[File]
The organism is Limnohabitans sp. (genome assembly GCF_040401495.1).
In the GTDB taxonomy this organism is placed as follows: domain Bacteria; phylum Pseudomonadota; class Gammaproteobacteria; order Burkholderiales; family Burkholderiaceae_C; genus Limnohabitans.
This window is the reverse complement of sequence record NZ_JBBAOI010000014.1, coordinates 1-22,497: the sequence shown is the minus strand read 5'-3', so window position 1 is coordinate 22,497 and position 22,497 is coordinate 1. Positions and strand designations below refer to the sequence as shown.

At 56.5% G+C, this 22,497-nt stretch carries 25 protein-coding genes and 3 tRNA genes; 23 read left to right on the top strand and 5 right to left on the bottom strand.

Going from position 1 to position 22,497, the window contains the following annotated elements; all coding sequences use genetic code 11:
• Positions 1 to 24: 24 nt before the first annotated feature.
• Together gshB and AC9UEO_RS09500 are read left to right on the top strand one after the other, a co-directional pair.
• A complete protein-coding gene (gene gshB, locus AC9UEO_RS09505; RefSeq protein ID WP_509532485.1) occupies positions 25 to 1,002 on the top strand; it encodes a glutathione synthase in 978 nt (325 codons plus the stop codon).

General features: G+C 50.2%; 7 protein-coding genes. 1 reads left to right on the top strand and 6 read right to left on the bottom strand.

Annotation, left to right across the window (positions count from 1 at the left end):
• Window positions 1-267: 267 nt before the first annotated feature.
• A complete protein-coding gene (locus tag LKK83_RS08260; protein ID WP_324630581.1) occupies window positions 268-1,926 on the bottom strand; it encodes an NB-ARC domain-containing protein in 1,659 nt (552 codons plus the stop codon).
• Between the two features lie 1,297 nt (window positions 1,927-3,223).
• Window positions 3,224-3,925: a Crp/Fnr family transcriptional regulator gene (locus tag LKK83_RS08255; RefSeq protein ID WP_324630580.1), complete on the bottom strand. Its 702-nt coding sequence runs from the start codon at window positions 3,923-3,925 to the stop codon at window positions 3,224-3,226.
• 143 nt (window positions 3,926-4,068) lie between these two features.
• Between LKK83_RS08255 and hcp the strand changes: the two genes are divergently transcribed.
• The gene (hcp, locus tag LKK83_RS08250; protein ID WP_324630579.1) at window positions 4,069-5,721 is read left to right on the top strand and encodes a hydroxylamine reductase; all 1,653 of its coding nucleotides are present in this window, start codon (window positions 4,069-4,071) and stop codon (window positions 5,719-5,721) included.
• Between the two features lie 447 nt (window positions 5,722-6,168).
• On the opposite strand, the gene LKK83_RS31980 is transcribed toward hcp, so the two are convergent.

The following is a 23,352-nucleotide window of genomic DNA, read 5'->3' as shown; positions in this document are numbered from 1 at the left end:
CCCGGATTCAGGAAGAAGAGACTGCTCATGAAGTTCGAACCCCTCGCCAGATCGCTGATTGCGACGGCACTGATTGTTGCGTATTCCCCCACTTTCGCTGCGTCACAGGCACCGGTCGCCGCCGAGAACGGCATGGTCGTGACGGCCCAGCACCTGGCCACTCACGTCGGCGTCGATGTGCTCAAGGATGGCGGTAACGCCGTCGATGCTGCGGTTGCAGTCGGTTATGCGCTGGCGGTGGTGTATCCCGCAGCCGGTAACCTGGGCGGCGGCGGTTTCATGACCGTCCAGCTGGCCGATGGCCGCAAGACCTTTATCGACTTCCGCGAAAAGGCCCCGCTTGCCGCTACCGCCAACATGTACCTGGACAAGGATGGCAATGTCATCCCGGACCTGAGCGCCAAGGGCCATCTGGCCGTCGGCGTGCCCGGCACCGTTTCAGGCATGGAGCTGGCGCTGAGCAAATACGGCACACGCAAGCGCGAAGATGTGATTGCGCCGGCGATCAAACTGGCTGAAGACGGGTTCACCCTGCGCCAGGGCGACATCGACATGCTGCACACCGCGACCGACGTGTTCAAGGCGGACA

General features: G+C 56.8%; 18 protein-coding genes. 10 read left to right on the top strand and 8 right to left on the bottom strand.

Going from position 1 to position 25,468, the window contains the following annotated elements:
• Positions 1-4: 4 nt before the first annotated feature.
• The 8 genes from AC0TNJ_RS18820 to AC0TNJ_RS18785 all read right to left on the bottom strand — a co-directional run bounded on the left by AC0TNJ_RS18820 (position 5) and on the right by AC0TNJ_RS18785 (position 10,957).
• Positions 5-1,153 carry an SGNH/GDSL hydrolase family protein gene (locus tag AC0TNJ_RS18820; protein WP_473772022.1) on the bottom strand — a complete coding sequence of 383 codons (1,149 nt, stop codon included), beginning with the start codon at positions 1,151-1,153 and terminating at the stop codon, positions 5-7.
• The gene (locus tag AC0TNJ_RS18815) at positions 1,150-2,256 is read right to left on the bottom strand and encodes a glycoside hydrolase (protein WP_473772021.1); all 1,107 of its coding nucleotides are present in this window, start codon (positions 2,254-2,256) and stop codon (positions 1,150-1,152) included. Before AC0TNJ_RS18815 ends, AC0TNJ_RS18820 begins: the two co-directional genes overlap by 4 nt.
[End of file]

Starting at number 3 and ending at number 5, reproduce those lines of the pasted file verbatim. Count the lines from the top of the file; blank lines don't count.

This window is the reverse complement of sequence record NZ_JBBAOI010000014.1, coordinates 1-22,497: the sequence shown is the minus strand read 5'-3', so window position 1 is coordinate 22,497 and position 22,497 is coordinate 1. Positions and strand designations below refer to the sequence as shown.

At 56.5% G+C, this 22,497-nt stretch carries 25 protein-coding genes and 3 tRNA genes; 23 read left to right on the top strand and 5 right to left on the bottom strand.

Going from position 1 to position 22,497, the window contains the following annotated elements; all coding sequences use genetic code 11: